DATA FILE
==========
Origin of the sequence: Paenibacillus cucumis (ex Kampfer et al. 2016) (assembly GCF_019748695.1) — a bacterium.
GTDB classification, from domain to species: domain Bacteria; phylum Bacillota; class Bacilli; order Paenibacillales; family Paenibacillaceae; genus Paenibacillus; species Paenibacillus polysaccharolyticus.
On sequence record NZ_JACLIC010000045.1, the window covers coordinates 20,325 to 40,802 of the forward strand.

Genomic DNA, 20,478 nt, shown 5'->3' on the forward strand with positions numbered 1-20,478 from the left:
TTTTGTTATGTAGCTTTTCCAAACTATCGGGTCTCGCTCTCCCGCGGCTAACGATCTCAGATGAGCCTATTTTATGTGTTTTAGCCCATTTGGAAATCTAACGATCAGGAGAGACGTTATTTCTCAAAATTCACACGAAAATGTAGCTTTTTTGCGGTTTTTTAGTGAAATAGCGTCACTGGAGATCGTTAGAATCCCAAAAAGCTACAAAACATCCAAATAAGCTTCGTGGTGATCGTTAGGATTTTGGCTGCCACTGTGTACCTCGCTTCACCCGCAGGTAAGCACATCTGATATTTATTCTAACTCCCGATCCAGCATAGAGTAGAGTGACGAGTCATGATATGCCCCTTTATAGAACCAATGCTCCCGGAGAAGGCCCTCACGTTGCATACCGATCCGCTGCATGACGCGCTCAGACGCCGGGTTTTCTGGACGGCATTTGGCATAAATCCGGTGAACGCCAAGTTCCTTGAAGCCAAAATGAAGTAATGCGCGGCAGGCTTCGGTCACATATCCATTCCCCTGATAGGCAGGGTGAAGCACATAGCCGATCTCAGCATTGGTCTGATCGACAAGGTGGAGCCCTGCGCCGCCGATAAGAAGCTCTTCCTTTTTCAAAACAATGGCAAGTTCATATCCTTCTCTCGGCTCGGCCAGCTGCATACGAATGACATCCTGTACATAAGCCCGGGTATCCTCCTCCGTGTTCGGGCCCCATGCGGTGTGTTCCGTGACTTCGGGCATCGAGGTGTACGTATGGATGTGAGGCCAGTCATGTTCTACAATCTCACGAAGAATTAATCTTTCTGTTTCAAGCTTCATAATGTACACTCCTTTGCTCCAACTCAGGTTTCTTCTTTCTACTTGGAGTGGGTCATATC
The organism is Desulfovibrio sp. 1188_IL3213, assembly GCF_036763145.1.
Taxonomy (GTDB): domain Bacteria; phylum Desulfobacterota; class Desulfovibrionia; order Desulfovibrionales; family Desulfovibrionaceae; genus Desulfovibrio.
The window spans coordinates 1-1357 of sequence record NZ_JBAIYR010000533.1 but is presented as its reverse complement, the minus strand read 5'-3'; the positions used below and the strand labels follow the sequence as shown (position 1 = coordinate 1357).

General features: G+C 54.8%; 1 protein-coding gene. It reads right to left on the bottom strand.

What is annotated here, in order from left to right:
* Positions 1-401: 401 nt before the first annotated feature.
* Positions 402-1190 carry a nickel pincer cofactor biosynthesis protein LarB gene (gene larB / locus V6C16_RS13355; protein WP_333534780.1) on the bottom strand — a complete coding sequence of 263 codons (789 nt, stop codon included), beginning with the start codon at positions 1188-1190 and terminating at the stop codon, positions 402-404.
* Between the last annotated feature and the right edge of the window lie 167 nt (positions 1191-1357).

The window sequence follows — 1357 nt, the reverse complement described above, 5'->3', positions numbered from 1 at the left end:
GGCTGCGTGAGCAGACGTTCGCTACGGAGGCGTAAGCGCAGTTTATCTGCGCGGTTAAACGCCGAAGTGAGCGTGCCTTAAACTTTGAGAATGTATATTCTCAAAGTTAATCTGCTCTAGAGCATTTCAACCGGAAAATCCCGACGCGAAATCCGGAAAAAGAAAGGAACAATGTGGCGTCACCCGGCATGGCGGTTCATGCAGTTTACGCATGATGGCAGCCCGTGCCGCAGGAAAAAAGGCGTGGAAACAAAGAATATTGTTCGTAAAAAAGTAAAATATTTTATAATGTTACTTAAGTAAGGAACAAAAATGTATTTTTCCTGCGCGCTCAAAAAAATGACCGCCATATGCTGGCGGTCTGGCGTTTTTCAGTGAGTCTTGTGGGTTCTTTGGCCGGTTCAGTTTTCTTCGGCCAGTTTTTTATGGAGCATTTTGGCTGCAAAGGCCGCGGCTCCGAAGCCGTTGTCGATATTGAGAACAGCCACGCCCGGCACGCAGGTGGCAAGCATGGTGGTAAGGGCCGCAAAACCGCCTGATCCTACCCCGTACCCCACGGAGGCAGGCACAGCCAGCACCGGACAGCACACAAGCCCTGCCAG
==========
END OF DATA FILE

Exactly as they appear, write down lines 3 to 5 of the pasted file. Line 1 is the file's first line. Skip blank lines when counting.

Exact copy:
On sequence record NZ_JACLIC010000045.1, the window covers coordinates 20,325 to 40,802 of the forward strand.

Genomic DNA, 20,478 nt, shown 5'->3' on the forward strand with positions numbered 1-20,478 from the left:
TTTTGTTATGTAGCTTTTCCAAACTATCGGGTCTCGCTCTCCCGCGGCTAACGATCTCAGATGAGCCTATTTTATGTGTTTTAGCCCATTTGGAAATCTAACGATCAGGAGAGACGTTATTTCTCAAAATTCACACGAAAATGTAGCTTTTTTGCGGTTTTTTAGTGAAATAGCGTCACTGGAGATCGTTAGAATCCCAAAAAGCTACAAAACATCCAAATAAGCTTCGTGGTGATCGTTAGGATTTTGGCTGCCACTGTGTACCTCGCTTCACCCGCAGGTAAGCACATCTGATATTTATTCTAACTCCCGATCCAGCATAGAGTAGAGTGACGAGTCATGATATGCCCCTTTATAGAACCAATGCTCCCGGAGAAGGCCCTCACGTTGCATACCGATCCGCTGCATGACGCGCTCAGACGCCGGGTTTTCTGGACGGCATTTGGCATAAATCCGGTGAACGCCAAGTTCCTTGAAGCCAAAATGAAGTAATGCGCGGCAGGCTTCGGTCACATATCCATTCCCCTGATAGGCAGGGTGAAGCACATAGCCGATCTCAGCATTGGTCTGATCGACAAGGTGGAGCCCTGCGCCGCCGATAAGAAGCTCTTCCTTTTTCAAAACAATGGCAAGTTCATATCCTTCTCTCGGCTCGGCCAGCTGCATACGAATGACATCCTGTACATAAGCCCGGGTATCCTCCTCCGTGTTCGGGCCCCATGCGGTGTGTTCCGTGACTTCGGGCATCGAGGTGTACGTATGGATGTGAGGCCAGTCATGTTCTACAATCTCACGAAGAATTAATCTTTCTGTTTCAAGCTTCATAATGTACACTCCTTTGCTCCAACTCAGGTTTCTTCTTTCTACTTGGAGTGGGTCATATC